Michelle let us out so we could walk across the Edmund Pettis Bridge. Chilling. I imagined how scared those young people must have been to walk across the bridge after having been attacked weeks before. not knowing if they might be killed.

Fortunately or unfortunately, I took the tour with an elder Jewish couple from DC. I wanted to ask Michelle a zillion questions, but instead the woman spent the entire ride back to Montgomery talking about her experience growing up in Maryland and being oblivious to racial segregation. Sometimes I feel when talking about racism, people are so quick to defend themselves to show they are not racist, they miss the opportunity to learn and listen. (Shut the fuck up! Ah well.)

That was very much the case on the way back. This woman talked so goddamn much, her husband fell asleep. Granted, she had a few great books suggestions, which I jotted down in LibraryThing, but I really wanted to hear more from Michelle about the current environment in Montgomery. We talked a little bit about public school curriculum and whether or not it touched on the Civil Rights movement and slavery. Not so much according to Michelle. To illustrate the divide, Michelle shared that Jeff Sessions had been the keynote speaker at the Montgomery Chamber of Commerce in December. 600 people attended.

Michelle recommended Bibb Street Pizza, so I stopped there after the tour. The server complimented me on ordering anchovies 🙂 Without exception, everywhere I went in Montgomery, the service was so good and the people were very friendly.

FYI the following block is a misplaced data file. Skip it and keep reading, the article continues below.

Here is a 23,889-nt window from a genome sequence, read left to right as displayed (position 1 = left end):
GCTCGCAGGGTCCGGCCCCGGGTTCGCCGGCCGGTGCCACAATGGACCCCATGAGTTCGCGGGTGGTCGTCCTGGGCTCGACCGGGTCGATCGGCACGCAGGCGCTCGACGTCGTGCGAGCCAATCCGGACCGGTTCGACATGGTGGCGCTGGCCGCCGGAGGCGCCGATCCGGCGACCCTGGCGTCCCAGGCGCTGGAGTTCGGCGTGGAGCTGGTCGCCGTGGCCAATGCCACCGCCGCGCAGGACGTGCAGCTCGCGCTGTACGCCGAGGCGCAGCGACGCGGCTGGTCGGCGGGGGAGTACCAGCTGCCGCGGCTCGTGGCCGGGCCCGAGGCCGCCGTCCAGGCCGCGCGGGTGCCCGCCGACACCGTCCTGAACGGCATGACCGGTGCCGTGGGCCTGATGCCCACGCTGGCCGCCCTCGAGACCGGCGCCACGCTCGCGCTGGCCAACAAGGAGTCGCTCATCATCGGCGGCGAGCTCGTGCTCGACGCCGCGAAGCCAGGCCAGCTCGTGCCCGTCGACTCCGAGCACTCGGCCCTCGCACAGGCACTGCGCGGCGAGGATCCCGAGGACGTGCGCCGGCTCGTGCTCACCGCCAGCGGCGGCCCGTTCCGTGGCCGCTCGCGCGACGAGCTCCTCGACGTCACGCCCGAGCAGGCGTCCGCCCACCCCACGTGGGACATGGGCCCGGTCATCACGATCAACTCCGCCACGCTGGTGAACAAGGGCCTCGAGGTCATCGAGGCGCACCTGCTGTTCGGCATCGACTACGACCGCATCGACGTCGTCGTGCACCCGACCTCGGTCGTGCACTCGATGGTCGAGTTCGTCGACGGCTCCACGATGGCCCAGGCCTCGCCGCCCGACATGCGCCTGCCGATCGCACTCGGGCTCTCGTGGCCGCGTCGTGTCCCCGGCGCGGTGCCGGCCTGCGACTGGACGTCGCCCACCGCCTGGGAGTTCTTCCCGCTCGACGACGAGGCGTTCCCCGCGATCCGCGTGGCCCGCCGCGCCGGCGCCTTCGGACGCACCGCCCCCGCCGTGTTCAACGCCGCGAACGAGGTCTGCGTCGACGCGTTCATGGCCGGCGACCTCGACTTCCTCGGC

It was a strange weekend too. Mrs. B’s, a local favorite soul food restaurant, burned down early Sunday morning. And the Friday night I arrived, tornadoes touched down outside of Montgomery taking out homes and churches. It was a destructive weekend.

I was sad to leave Montgomery and wished I had one more day. Next year, I will stay through Martin Luther King, Junior Day and leave the following day. There was plenty I did not see this trip, like the Hank Williams Museum, the Freedom Rides Museum and the state archives, the remainder of the Rosa Parks Museum, and oh, Montgomery Biscuits baseball!

I did get to stop in Atlanta on the way down and the way back, which was wonderful for catching up with family. There is such a difference between my affluent aunt, who let me buy breakfast, and my unpretentious uncle, who gives all his money away to charity.

I love and was grateful to see them all. These are my people. This is where I come from.

I am looking forward to my next road trip and may make this a quarterly experience. Tupelo and Memphis, here I come!